A federal judge in California has ruled that Mattel Inc. may no longer delay paying MGA Entertainment Inc. $137 million for attorneys’ fees and costs incurred in a dispute between the companies over “Bratz” dolls.
Mattel had sought an injunction to stop the payment, expressing concern that the money was subject to competing claims from others, including MGA’s former attorneys.
MGA recently settled a fee dispute with its former lawyers and also reached an agreement with its insurance carrier over coverage for its legal fees.
The lawsuit arose from a dispute between Carter Bryant, a toy designer, and Mattel over whether Byrant invented Bratz dolls while working at Mattel, or whether he came up with the idea before he signed a contract with Mattel.
Bryant later brought the idea to MGA, which has sold Bratz dolls since 2001. A decrease in sales of Mattel’s Barbie dolls has been attributed to the increasing popularity of the Bratz brand.
Mattel sued MGA and in 2008 and was awarded $100 million in damages by a California federal court jury. However, major parts of the decision were struck down by the Ninth Circuit Court of Appeals in 2010.
In 2011, another jury found that MGA had not stolen Mattel’s trade secrets but that, to the contrary, Mattel had misappropriated MGA’s Bratz-related trade secrets. MGA was awarded $108 million in attorneys’ fees and $202 million for damages and other costs.
But in January of 2013, the Ninth Circuit threw out this second jury award, holding that MGA’s counterclaim of trade secret theft should not have reached the jury. The Ninth Circuit let stand the jury’s award of $137 million for attorneys’ fees and costs incurred by MGA in successfully defending itself against Mattel’s copyright claims.
The World Intellectual Property Organization (WIPO) has launched a new online marketplace to connect buyers and sellers of “green” technologies.
The “WIPO GREEN” database and network is designed to match owners and inventors of green technologies with people or companies seeking to commercialize or license such technologies.
WIPO’s goal is to accelerate innovation and use of green technologies in order to address climate change.
Green technologies listed on the site include those dealing with:
- Alternative energy production
- Energy-saving technologies
- New forms of transportation
- More sustainable agriculture and forestry
- Greener waste management
Those who are looking for green technologies can search the site for “assets.”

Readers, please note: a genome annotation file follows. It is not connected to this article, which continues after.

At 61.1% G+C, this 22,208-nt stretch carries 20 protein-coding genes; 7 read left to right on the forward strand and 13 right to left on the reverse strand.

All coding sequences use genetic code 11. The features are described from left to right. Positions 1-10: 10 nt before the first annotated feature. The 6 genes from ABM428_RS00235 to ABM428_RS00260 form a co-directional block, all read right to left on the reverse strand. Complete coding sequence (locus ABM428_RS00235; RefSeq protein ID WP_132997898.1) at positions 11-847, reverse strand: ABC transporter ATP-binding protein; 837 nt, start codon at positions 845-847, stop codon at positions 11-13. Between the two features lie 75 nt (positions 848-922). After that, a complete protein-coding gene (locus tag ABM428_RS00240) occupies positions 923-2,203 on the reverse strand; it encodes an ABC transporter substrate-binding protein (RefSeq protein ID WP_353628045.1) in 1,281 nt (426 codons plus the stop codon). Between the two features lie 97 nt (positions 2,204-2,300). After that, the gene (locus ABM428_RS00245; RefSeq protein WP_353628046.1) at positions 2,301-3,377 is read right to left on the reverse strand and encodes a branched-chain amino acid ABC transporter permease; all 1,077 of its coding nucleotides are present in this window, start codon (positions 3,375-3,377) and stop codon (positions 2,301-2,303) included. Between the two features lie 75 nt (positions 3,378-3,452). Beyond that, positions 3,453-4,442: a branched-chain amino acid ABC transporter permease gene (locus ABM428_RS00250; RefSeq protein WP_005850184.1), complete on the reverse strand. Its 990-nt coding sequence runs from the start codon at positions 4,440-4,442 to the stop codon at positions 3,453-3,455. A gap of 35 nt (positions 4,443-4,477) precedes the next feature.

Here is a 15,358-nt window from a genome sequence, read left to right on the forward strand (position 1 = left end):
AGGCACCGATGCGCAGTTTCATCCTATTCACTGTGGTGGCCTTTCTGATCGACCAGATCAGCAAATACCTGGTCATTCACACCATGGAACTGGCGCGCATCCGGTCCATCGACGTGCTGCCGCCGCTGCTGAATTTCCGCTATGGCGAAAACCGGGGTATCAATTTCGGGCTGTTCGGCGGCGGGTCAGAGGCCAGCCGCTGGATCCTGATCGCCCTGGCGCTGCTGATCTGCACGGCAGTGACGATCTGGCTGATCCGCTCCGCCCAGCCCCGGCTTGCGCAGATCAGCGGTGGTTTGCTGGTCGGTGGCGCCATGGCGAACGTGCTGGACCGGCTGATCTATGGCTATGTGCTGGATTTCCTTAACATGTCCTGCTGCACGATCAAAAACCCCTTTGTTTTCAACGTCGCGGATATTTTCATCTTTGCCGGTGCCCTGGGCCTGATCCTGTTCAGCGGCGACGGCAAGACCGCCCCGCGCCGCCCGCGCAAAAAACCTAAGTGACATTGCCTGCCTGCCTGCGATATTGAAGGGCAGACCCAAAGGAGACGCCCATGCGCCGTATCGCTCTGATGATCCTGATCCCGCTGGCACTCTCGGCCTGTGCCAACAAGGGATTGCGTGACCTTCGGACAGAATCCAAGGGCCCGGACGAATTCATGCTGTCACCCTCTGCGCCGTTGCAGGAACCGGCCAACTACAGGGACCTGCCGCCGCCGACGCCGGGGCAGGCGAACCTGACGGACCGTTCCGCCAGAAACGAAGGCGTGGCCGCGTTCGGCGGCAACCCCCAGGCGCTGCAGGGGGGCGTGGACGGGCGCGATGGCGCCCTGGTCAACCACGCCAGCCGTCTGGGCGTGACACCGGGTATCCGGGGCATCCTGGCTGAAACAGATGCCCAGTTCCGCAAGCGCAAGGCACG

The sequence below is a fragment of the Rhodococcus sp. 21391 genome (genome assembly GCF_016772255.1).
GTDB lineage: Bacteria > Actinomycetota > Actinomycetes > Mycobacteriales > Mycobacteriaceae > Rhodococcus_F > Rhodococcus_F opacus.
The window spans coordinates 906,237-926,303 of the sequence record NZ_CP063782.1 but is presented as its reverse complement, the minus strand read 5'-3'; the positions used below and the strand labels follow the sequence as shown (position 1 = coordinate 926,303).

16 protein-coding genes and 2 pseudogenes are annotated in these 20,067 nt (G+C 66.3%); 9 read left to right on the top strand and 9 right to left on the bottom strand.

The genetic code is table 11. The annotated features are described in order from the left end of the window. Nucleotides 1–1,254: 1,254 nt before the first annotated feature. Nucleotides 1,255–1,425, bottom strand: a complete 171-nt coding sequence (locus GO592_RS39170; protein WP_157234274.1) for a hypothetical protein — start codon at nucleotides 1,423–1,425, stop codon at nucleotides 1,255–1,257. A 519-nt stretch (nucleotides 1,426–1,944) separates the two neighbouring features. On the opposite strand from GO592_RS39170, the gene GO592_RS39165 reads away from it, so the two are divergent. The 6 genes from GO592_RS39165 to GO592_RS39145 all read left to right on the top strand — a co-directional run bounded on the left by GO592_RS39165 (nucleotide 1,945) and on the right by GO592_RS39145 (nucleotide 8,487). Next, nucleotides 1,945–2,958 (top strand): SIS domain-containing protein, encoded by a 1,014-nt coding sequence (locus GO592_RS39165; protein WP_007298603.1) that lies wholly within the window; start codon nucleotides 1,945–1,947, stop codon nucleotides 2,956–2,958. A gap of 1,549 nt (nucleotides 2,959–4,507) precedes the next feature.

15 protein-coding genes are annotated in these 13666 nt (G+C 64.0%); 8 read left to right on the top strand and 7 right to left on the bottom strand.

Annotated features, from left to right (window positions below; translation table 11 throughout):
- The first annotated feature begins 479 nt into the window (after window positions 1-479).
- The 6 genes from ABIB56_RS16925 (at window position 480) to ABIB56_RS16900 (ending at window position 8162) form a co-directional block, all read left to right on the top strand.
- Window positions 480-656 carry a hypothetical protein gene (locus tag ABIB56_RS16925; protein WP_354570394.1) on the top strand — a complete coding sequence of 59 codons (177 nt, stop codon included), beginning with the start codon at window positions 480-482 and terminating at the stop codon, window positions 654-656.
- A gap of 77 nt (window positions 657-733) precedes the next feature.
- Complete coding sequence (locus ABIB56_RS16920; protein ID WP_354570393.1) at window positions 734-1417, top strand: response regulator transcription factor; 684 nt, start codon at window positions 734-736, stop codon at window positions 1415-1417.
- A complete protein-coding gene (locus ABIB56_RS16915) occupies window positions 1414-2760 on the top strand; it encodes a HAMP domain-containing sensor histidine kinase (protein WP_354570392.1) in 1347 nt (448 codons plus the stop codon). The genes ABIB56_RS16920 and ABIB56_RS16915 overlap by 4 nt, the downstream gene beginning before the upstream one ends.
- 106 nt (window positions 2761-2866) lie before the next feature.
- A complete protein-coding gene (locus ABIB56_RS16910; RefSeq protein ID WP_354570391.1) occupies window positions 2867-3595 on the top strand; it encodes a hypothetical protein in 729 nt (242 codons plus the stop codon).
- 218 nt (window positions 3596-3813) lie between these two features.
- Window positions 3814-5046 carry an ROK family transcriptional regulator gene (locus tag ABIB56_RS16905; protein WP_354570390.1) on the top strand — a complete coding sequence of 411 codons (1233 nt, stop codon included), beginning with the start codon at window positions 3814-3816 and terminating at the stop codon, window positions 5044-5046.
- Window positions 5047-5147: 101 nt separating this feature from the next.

According to WIPO,
The database offers green technology providers greater visibility for their products, services and IP assets (including inventions, patents, technologies and know-how) for sale or license, helping to attract partners and finance.
Providers of green technologies can search for “needs” – including specific technologies and IP, funding, and professional services such as training.
The database is targeted at “investors, entrepreneurs and licensing managers looking to construct and execute deals in the green technology space.”
The service is free for all parties but registration is required.
The WIPO GREEN site is also a gateway to other WIPO services, such as WIPO’s IP Arbitration and MediationCenter.
WIPO is an agency of the United Nations. It is a “global forum for intellectual property services, policy, information and cooperation” established in 1967. It now has 186 member states.
More information on WIPO GREEN is available at https://webaccess.wipo.int/green/.
If you are the owner or developer of a green technology invention, or if you are seeking to license green technology IP rights, identifying a partner is just the first step.
After its patent law firm missed a deadline for challenging a $40 million patent infringement verdict against it, AT&T has asked the Federal Circuit for more time to appeal.
On February 6, US District Judge Orlando Garcia denied a motion by AT&T seeking an extension of time to appeal a March, 2013 verdict that it infringed patents owned by Two-Way Media LLC.
The patents at issue include a “Multicasting method and apparatus” and relate to technology for live-streaming audio and video over the Internet.
A Texas jury found that AT&T and its subsidiaries infringed seven claims of two of the patents and that AT&T had failed to prove that the patents were invalid.
The deadline to appeal the jury verdict passed in December. AT&T claimed that docket notices emailed from the court did not make it clear that all post-trial motions had been resolved by November, which started the clock ticking on the 30-day period for filing an appeal.
AT&T said that its attorneys only realized in January that the motions had been resolved when one of them happened to actually read the orders while looking for something else.
Judge Garcia did not consider that a good enough reason to grant an extension, saying that it was “very troublesome” that none of AT&T’s 18 patent attorneys at two law firms “bothered to read the orders issued by the court, check the docket for activity, or check on the status of the case” – especially given how much money was involved.
AT&T has agreed to post a $40 million bond while it appeals the decision prohibiting it from appealing the verdict.
Sergei Aleynikov is a programmer who worked on Goldman’s high-frequency trading software. In 2009, just before he went to work for a Chicago start-up, Aleynikov downloaded the Goldman source code in order to use it at his new company.